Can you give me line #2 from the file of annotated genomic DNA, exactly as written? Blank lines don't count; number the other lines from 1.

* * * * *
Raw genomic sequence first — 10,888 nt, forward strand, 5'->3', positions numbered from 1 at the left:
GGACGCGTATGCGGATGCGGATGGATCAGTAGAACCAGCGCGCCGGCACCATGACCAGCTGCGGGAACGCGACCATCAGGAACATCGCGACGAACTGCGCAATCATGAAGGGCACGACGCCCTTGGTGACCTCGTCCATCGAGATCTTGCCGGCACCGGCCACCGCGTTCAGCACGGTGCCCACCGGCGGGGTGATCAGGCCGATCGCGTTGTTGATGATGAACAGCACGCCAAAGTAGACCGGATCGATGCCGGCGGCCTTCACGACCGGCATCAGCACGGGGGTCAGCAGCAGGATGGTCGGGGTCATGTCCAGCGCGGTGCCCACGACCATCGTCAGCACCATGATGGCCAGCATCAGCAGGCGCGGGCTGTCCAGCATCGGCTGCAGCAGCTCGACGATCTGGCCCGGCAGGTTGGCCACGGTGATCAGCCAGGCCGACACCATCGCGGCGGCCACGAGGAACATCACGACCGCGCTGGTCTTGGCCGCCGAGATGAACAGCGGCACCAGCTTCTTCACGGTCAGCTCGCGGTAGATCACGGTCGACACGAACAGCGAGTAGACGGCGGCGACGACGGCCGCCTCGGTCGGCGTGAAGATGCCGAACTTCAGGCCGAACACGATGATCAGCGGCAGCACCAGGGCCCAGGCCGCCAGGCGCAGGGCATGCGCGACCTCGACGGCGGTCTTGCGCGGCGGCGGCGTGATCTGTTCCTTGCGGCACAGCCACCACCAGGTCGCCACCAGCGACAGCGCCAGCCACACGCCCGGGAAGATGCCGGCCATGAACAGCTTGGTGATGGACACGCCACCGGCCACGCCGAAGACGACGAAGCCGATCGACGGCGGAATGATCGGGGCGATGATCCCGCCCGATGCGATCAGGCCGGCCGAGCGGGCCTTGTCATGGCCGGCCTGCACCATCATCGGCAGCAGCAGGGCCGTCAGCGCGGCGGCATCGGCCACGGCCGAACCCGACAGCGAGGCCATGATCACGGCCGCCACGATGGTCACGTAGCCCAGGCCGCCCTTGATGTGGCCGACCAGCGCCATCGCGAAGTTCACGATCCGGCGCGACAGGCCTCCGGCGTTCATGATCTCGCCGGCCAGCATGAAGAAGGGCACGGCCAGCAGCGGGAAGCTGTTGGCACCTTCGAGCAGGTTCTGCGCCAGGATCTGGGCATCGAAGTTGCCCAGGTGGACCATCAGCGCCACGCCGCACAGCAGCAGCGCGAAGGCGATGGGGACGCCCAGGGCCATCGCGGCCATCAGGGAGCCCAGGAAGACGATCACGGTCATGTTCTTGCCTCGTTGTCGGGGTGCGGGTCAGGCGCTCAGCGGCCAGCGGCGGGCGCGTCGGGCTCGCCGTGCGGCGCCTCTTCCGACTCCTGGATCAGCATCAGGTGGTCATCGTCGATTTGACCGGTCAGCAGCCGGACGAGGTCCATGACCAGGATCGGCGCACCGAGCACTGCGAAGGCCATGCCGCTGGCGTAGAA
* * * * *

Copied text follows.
GGACGCGTATGCGGATGCGGATGGATCAGTAGAACCAGCGCGCCGGCACCATGACCAGCTGCGGGAACGCGACCATCAGGAACATCGCGACGAACTGCGCAATCATGAAGGGCACGACGCCCTTGGTGACCTCGTCCATCGAGATCTTGCCGGCACCGGCCACCGCGTTCAGCACGGTGCCCACCGGCGGGGTGATCAGGCCGATCGCGTTGTTGATGATGAACAGCACGCCAAAGTAGACCGGATCGATGCCGGCGGCCTTCACGACCGGCATCAGCACGGGGGTCAGCAGCAGGATGGTCGGGGTCATGTCCAGCGCGGTGCCCACGACCATCGTCAGCACCATGATGGCCAGCATCAGCAGGCGCGGGCTGTCCAGCATCGGCTGCAGCAGCTCGACGATCTGGCCCGGCAGGTTGGCCACGGTGATCAGCCAGGCCGACACCATCGCGGCGGCCACGAGGAACATCACGACCGCGCTGGTCTTGGCCGCCGAGATGAACAGCGGCACCAGCTTCTTCACGGTCAGCTCGCGGTAGATCACGGTCGACACGAACAGCGAGTAGACGGCGGCGACGACGGCCGCCTCGGTCGGCGTGAAGATGCCGAACTTCAGGCCGAACACGATGATCAGCGGCAGCACCAGGGCCCAGGCCGCCAGGCGCAGGGCATGCGCGACCTCGACGGCGGTCTTGCGCGGCGGCGGCGTGATCTGTTCCTTGCGGCACAGCCACCACCAGGTCGCCACCAGCGACAGCGCCAGCCACACGCCCGGGAAGATGCCGGCCATGAACAGCTTGGTGATGGACACGCCACCGGCCACGCCGAAGACGACGAAGCCGATCGACGGCGGAATGATCGGGGCGATGATCCCGCCCGATGCGATCAGGCCGGCCGAGCGGGCCTTGTCATGGCCGGCCTGCACCATCATCGGCAGCAGCAGGGCCGTCAGCGCGGCGGCATCGGCCACGGCCGAACCCGACAGCGAGGCCATGATCACGGCCGCCACGATGGTCACGTAGCCCAGGCCGCCCTTGATGTGGCCGACCAGCGCCATCGCGAAGTTCACGATCCGGCGCGACAGGCCTCCGGCGTTCATGATCTCGCCGGCCAGCATGAAGAAGGGCACGGCCAGCAGCGGGAAGCTGTTGGCACCTTCGAGCAGGTTCTGCGCCAGGATCTGGGCATCGAAGTTGCCCAGGTGGACCATCAGCGCCACGCCGCACAGCAGCAGCGCGAAGGCGATGGGGACGCCCAGGGCCATCGCGGCCATCAGGGAGCCCAGGAAGACGATCACGGTCATGTTCTTGCCTCGTTGTCGGGGTGCGGGTCAGGCGCTCAGCGGCCAGCGGCGGGCGCGTCGGGCTCGCCGTGCGGCGCCTCTTCCGACTCCTGGATCAGCATCAGGTGGTCATCGTCGATTTGACCGGTCAGCAGCCGGACGAGGTCCATGACCAGGATCGGCGCACCGAGCACTGCGAAGGCCATGCCGCTGGCGTAGAA